As one of the leading causes of disability in the United States, arthritis affects millions of individuals and can occur at virtually any age. Foot arthritis can be especially painful and severely limit an individual’s ability to get around. Even though there is no cure for foot arthritis, there are a variety of different treatment options that a person can take advantage of. By taking a proactive approach to managing foot arthritis, an individual can still live an active and fulfilling life without having to resort to surgery. Exercise, medications and even alternative forms of treatment like acupuncture can all make a huge difference when it comes to foot arthritis.
There are three basic types of Foot Arthritis that an individual may suffer from. There is osteoarthritis, rheumatoid arthritis and posttraumatic arthritis. Perhaps the most problematic of all different types of foot arthritis is osteoarthritis. This is a degenerative form of arthritis and is most common in individuals who are older in age. Put simply, this type of foot arthritis results from normal wear and tear on the joints as the cartilage becomes worn and the bones come in closer contact resulting in pain, swelling and inflammation.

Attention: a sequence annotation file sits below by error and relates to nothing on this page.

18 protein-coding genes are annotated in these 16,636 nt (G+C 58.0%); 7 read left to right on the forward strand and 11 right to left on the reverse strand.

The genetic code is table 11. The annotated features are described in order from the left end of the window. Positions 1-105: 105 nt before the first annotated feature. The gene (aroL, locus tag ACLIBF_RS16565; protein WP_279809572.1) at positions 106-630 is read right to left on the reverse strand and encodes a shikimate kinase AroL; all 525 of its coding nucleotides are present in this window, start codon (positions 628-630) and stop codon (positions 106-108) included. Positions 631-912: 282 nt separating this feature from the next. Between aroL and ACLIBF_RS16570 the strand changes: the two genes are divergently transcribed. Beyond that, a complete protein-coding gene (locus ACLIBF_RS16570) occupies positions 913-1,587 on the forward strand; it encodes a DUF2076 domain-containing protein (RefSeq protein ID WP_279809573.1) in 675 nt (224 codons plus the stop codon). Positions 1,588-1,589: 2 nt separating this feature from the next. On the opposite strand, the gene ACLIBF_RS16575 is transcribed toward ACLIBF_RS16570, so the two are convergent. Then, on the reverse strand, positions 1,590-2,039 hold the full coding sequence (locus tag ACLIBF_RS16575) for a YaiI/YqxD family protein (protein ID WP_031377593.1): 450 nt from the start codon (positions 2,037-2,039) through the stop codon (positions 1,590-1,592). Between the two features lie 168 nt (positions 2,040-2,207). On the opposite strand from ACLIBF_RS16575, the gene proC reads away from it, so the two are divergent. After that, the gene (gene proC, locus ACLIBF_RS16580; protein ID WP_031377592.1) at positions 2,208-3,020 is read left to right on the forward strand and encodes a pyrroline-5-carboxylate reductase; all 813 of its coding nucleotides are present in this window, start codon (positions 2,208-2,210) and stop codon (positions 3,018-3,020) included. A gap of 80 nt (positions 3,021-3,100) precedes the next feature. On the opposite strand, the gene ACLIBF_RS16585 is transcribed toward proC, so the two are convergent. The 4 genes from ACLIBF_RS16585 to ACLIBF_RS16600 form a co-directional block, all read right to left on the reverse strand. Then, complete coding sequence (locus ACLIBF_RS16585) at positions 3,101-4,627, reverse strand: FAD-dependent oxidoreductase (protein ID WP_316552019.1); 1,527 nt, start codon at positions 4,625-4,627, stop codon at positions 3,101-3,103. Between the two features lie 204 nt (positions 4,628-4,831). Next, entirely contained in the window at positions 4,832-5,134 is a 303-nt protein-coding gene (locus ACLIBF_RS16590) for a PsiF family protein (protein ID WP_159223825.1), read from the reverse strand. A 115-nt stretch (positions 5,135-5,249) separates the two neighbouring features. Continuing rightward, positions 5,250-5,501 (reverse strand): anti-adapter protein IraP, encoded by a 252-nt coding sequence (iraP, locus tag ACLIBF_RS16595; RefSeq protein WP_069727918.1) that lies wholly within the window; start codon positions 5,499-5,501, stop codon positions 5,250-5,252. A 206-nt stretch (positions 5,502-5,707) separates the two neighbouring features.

Rheumatoid arthritis is a form of foot arthritis that has a more predictable pattern. This type of foot arthritis may also affect other joints and is an inflammatory disease were a person’s immune system actually attacks and destroys the cartilage in their joints. Finally, posttraumatic arthritis occurs after a person suffers an injury to their foot or ankle. This type of foot arthritis is similar to osteoarthritis and may not flare up until years after the initial injury. Even something as minor as a sprain can lead to foot arthritis years down the road.
Diagnosing Foot Arthritis will require a doctor to perform a physical examination and ask a few questions in addition to performing some simple tests like x-rays or blood tests. A physician will try to pinpoint the cause of the foot arthritis and treat the underlying issue, if possible. A person with foot arthritis may need to take anti-inflammatory medications to manage the swelling, use special orthotic shoe inserts, wear a brace and take part in regular exercise and physical therapy. A physician may also recommend that a person suffering from foot arthritis take nutritional supplements and attempt to lose weight. There are surgical options available to a person with foot arthritis, but they are generally not recommended unless absolutely necessary.